Photo: Secretary of State Hillary Rodham Clinton
Last week, the United Nations’ senior human rights official called on nations to permanently end legal discrimination against gays, which in some places includes capital punishment for consensual sex.
Navi Pillay, U.N. High Commissioner for Human Rights, made her announcement just days after President Barack Obama said the U.S. government will use foreign aid and diplomacy to promote gay rights internationally.
Pillay, whose four-year term as High Commission for Human Rights began in September 2008, also called on international governments to abolish all forms of abuse based on sexual orientation.
The High Commissioner’s urging was issued in a report that was released on December 15 to the United Nations Human Rights Council. In June that 47-nation panel voted to pass its first resolution condemning discrimination directed at LGBT persons.
Although the resolution was hailed by the U.S., its European allies, and other countries, it was condemned by a number of Muslim and African nations.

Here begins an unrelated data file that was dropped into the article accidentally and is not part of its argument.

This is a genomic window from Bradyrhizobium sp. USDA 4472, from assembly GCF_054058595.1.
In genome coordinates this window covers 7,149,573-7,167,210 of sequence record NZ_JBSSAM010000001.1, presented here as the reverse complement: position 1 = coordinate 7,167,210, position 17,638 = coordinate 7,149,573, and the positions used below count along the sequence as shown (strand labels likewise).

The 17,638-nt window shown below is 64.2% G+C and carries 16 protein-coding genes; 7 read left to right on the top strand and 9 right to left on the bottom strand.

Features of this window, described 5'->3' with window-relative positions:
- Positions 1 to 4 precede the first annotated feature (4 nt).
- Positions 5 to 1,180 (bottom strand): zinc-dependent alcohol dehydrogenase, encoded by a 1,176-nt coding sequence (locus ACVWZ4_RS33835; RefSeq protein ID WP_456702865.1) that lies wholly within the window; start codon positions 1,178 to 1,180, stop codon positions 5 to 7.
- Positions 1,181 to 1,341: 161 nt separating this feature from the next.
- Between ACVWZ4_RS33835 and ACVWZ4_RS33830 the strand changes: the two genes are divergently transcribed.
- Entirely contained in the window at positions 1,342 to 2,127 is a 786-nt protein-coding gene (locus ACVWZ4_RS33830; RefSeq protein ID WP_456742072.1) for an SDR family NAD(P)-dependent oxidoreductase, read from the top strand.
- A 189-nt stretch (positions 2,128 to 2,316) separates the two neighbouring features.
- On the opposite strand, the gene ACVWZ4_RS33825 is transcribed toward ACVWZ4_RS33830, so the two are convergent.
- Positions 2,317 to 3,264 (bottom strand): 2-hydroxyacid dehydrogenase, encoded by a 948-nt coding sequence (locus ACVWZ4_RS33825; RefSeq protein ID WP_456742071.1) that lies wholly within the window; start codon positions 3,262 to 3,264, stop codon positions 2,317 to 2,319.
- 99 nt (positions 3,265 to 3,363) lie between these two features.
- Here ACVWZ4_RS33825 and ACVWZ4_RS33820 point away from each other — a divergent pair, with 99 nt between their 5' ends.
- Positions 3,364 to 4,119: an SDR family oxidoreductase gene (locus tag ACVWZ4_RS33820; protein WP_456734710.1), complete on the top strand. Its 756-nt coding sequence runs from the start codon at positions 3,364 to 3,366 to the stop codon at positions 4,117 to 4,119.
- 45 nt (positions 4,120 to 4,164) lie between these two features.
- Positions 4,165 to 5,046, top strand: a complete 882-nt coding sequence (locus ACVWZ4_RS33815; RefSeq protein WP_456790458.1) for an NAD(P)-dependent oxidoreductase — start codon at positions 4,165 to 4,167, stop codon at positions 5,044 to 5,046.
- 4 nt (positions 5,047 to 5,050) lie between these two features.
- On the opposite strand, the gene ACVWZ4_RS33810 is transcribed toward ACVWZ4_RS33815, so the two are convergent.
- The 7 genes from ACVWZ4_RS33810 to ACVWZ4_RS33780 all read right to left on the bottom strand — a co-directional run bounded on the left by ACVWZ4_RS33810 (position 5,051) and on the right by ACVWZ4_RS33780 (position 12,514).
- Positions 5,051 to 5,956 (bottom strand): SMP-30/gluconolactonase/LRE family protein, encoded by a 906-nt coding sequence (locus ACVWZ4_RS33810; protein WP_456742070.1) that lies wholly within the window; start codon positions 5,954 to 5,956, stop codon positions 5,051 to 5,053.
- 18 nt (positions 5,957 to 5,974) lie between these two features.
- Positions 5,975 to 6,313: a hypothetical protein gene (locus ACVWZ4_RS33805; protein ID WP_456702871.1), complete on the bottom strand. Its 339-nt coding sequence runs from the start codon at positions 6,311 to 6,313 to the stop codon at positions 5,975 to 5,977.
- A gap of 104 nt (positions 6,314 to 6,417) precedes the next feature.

“Governments and inter-governmental bodies have often overlooked violence and discrimination based on sexual orientation and gender identity,” said Pillay, the first non-white woman to serve on the High Court of South Africa. “On the basis of the information presented [in the report], a pattern of human rights violations emerges that demands a response,” she noted.
The U.N. Human Rights Council report also condemned the ongoing practice of using the death penalty to punish same-sex relations in Iran, Mauritania, Saudi Arabia, Sudan and Yemen, and called for legislation to decriminalize consenting gay sex in 76 other countries.
The report does not call for the legalization of same-sex marriage; however, it states that nations must take steps to guarantee that “unmarried same-sex couples are treated in the same way and entitled to the same benefits as unmarried opposite-sex couples.”
On December 6, President Obama announced that the United States would use all the tools at its disposal, including foreign aid, to promote gay equal rights internationally. That same day, in Geneva, Switzerland, Secretary of State Hillary Rodham Clinton promised that the administration would fight attempts by countries to criminalize gay conduct, as well as efforts to abuse LGBT people, or ignore such abuse against them.
Clinton, appearing before the U.N. Human Rights Council, told the delegates, “Some have suggested that gay rights and human rights are separate and distinct, but in fact they are one and the same.”